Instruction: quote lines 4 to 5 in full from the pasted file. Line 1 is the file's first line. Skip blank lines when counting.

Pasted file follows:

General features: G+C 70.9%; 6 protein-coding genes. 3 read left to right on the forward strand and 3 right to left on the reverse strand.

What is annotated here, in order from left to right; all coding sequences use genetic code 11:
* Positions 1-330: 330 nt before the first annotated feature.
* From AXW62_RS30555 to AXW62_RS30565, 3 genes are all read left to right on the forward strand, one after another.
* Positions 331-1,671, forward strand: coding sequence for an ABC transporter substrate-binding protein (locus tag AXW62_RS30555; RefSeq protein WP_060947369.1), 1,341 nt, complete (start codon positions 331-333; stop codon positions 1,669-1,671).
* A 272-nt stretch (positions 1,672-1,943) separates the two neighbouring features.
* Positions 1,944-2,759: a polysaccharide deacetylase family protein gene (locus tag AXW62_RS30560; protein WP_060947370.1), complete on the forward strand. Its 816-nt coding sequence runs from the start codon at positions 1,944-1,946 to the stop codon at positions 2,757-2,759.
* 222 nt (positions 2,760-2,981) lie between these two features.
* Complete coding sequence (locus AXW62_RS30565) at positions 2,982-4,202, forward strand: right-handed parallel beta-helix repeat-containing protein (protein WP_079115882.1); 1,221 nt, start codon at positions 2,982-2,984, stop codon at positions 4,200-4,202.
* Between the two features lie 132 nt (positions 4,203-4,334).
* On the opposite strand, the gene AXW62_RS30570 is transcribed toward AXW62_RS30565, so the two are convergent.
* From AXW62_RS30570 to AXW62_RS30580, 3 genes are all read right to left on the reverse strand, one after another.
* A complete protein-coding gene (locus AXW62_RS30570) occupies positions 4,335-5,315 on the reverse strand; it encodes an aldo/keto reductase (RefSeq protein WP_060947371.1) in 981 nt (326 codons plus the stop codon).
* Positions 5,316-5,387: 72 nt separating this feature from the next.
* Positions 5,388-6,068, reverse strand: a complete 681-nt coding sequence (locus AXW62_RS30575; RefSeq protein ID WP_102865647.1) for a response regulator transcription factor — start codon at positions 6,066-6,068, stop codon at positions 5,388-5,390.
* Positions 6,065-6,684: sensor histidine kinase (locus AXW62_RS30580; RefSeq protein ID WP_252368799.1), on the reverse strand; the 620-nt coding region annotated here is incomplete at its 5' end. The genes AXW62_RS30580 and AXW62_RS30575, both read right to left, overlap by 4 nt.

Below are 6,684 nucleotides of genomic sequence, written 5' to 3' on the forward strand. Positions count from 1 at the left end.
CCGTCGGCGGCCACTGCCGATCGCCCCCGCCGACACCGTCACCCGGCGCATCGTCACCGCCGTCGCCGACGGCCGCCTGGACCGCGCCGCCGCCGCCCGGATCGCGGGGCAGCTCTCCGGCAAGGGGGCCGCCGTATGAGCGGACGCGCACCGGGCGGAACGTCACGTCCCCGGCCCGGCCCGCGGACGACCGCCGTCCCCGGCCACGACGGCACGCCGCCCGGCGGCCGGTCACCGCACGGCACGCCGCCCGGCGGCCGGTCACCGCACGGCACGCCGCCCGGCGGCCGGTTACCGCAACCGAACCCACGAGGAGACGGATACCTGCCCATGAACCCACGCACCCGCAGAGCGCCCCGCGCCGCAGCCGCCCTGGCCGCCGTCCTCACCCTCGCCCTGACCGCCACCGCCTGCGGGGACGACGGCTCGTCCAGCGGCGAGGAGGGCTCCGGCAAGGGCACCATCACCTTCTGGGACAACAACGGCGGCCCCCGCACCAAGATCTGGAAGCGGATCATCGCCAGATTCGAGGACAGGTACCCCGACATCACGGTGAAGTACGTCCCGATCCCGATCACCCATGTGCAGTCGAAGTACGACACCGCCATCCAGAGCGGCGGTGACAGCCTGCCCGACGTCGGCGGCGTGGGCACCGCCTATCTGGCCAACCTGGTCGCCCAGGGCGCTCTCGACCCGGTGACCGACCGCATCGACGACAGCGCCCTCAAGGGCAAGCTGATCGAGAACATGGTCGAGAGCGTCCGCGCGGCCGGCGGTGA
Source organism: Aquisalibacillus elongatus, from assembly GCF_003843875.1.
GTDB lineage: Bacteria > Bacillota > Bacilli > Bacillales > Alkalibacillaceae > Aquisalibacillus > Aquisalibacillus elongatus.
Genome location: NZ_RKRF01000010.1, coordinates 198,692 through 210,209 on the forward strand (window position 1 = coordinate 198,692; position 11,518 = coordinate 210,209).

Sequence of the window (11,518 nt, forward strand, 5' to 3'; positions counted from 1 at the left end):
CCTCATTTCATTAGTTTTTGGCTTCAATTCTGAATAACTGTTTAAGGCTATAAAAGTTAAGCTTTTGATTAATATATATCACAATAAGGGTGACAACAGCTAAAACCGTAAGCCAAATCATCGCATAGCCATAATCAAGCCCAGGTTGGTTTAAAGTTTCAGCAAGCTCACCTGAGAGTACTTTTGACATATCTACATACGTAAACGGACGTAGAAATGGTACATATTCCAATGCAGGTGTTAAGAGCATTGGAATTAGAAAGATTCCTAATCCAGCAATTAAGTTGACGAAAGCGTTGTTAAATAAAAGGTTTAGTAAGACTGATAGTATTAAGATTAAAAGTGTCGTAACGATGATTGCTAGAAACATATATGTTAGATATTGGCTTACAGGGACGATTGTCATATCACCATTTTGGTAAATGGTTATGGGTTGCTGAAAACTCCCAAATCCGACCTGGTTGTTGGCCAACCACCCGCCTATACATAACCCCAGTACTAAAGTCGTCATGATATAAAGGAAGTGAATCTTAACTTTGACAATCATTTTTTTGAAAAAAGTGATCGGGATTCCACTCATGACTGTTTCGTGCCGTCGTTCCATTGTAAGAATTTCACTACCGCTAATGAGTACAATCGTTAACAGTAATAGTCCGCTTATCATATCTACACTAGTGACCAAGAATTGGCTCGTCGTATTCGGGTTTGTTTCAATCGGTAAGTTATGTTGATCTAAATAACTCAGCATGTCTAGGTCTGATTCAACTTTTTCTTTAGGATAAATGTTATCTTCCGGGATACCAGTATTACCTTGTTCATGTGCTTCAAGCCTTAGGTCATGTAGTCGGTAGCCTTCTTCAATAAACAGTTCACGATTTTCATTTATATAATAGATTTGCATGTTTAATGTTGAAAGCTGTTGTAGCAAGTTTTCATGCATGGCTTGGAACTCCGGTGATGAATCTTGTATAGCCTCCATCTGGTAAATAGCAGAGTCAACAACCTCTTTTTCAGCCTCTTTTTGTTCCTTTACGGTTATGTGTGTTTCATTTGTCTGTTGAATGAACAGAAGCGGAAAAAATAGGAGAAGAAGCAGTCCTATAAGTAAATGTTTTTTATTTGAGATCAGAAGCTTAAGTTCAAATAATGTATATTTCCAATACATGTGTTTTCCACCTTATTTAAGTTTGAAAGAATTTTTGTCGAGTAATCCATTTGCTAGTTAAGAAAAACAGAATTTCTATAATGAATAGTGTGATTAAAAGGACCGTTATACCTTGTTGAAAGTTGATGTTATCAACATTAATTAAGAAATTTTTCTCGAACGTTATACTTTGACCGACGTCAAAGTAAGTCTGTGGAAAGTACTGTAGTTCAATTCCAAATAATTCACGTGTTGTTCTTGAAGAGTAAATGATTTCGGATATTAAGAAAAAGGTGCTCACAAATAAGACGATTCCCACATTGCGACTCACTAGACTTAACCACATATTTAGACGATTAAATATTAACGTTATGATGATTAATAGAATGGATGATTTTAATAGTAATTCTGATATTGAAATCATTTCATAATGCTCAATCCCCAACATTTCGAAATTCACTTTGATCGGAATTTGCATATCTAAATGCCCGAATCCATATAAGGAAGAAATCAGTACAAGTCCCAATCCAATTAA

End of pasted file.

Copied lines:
* From AXW62_RS30555 to AXW62_RS30565, 3 genes are all read left to right on the forward strand, one after another.
* Positions 331-1,671, forward strand: coding sequence for an ABC transporter substrate-binding protein (locus tag AXW62_RS30555; RefSeq protein WP_060947369.1), 1,341 nt, complete (start codon positions 331-333; stop codon positions 1,669-1,671).